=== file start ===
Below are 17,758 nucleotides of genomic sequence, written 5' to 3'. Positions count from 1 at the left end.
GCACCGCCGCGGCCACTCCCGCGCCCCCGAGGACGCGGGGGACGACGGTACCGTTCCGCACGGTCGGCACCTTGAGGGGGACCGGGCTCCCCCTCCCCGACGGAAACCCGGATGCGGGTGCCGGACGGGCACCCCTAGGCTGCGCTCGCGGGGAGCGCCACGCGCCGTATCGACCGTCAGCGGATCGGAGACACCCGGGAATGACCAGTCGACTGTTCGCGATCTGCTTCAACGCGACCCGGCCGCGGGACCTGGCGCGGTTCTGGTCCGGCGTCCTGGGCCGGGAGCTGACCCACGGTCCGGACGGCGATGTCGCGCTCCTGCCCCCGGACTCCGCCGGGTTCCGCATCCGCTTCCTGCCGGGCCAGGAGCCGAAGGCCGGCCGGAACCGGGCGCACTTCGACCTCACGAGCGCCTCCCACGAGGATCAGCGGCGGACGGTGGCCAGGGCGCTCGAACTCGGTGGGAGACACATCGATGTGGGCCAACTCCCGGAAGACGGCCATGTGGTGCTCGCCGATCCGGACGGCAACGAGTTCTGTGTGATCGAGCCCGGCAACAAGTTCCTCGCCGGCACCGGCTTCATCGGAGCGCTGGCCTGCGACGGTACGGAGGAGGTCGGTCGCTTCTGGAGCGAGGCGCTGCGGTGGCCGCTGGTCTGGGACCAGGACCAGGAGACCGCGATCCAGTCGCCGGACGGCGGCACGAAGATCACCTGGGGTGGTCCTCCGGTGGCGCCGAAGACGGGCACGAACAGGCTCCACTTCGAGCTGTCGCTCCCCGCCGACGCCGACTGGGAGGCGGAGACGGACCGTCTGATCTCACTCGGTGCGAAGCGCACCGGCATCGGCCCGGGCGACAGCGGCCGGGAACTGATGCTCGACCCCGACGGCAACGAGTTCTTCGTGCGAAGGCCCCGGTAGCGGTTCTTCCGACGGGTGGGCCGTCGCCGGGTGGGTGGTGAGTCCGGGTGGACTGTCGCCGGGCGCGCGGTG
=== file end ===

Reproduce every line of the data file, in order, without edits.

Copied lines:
Below are 17,758 nucleotides of genomic sequence, written 5' to 3'. Positions count from 1 at the left end.
GCACCGCCGCGGCCACTCCCGCGCCCCCGAGGACGCGGGGGACGACGGTACCGTTCCGCACGGTCGGCACCTTGAGGGGGACCGGGCTCCCCCTCCCCGACGGAAACCCGGATGCGGGTGCCGGACGGGCACCCCTAGGCTGCGCTCGCGGGGAGCGCCACGCGCCGTATCGACCGTCAGCGGATCGGAGACACCCGGGAATGACCAGTCGACTGTTCGCGATCTGCTTCAACGCGACCCGGCCGCGGGACCTGGCGCGGTTCTGGTCCGGCGTCCTGGGCCGGGAGCTGACCCACGGTCCGGACGGCGATGTCGCGCTCCTGCCCCCGGACTCCGCCGGGTTCCGCATCCGCTTCCTGCCGGGCCAGGAGCCGAAGGCCGGCCGGAACCGGGCGCACTTCGACCTCACGAGCGCCTCCCACGAGGATCAGCGGCGGACGGTGGCCAGGGCGCTCGAACTCGGTGGGAGACACATCGATGTGGGCCAACTCCCGGAAGACGGCCATGTGGTGCTCGCCGATCCGGACGGCAACGAGTTCTGTGTGATCGAGCCCGGCAACAAGTTCCTCGCCGGCACCGGCTTCATCGGAGCGCTGGCCTGCGACGGTACGGAGGAGGTCGGTCGCTTCTGGAGCGAGGCGCTGCGGTGGCCGCTGGTCTGGGACCAGGACCAGGAGACCGCGATCCAGTCGCCGGACGGCGGCACGAAGATCACCTGGGGTGGTCCTCCGGTGGCGCCGAAGACGGGCACGAACAGGCTCCACTTCGAGCTGTCGCTCCCCGCCGACGCCGACTGGGAGGCGGAGACGGACCGTCTGATCTCACTCGGTGCGAAGCGCACCGGCATCGGCCCGGGCGACAGCGGCCGGGAACTGATGCTCGACCCCGACGGCAACGAGTTCTTCGTGCGAAGGCCCCGGTAGCGGTTCTTCCGACGGGTGGGCCGTCGCCGGGTGGGTGGTGAGTCCGGGTGGACTGTCGCCGGGCGCGCGGTG